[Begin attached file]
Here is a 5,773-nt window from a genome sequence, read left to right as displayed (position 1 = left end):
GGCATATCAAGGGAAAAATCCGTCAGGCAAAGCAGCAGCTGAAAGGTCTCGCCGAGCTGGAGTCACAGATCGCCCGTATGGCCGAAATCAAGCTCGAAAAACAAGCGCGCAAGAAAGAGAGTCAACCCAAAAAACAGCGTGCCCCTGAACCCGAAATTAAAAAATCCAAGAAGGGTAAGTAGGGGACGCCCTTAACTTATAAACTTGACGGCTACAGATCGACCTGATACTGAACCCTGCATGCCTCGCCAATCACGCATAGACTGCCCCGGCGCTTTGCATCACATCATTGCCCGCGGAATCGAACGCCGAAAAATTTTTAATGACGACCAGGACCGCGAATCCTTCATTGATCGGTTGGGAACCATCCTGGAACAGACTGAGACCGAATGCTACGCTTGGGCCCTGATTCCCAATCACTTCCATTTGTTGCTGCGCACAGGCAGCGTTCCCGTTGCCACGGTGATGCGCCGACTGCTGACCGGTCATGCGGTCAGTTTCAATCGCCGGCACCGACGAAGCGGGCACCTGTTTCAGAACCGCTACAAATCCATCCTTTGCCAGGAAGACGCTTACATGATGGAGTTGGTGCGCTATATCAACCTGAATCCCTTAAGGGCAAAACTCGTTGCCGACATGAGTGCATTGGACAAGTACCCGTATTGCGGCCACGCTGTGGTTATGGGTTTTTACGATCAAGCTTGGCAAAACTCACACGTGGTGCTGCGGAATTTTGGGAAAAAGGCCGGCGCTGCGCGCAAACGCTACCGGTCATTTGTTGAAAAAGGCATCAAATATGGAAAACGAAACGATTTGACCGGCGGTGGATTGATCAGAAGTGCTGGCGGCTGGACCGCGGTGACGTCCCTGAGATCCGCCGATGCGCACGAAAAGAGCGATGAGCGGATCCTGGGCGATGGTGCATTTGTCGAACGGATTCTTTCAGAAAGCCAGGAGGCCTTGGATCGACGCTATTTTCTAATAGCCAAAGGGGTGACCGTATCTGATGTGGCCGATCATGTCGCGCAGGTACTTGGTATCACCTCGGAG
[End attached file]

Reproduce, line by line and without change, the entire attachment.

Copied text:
Here is a 5,773-nt window from a genome sequence, read left to right as displayed (position 1 = left end):
GGCATATCAAGGGAAAAATCCGTCAGGCAAAGCAGCAGCTGAAAGGTCTCGCCGAGCTGGAGTCACAGATCGCCCGTATGGCCGAAATCAAGCTCGAAAAACAAGCGCGCAAGAAAGAGAGTCAACCCAAAAAACAGCGTGCCCCTGAACCCGAAATTAAAAAATCCAAGAAGGGTAAGTAGGGGACGCCCTTAACTTATAAACTTGACGGCTACAGATCGACCTGATACTGAACCCTGCATGCCTCGCCAATCACGCATAGACTGCCCCGGCGCTTTGCATCACATCATTGCCCGCGGAATCGAACGCCGAAAAATTTTTAATGACGACCAGGACCGCGAATCCTTCATTGATCGGTTGGGAACCATCCTGGAACAGACTGAGACCGAATGCTACGCTTGGGCCCTGATTCCCAATCACTTCCATTTGTTGCTGCGCACAGGCAGCGTTCCCGTTGCCACGGTGATGCGCCGACTGCTGACCGGTCATGCGGTCAGTTTCAATCGCCGGCACCGACGAAGCGGGCACCTGTTTCAGAACCGCTACAAATCCATCCTTTGCCAGGAAGACGCTTACATGATGGAGTTGGTGCGCTATATCAACCTGAATCCCTTAAGGGCAAAACTCGTTGCCGACATGAGTGCATTGGACAAGTACCCGTATTGCGGCCACGCTGTGGTTATGGGTTTTTACGATCAAGCTTGGCAAAACTCACACGTGGTGCTGCGGAATTTTGGGAAAAAGGCCGGCGCTGCGCGCAAACGCTACCGGTCATTTGTTGAAAAAGGCATCAAATATGGAAAACGAAACGATTTGACCGGCGGTGGATTGATCAGAAGTGCTGGCGGCTGGACCGCGGTGACGTCCCTGAGATCCGCCGATGCGCACGAAAAGAGCGATGAGCGGATCCTGGGCGATGGTGCATTTGTCGAACGGATTCTTTCAGAAAGCCAGGAGGCCTTGGATCGACGCTATTTTCTAATAGCCAAAGGGGTGACCGTATCTGATGTGGCCGATCATGTCGCGCAGGTACTTGGTATCACCTCGGAG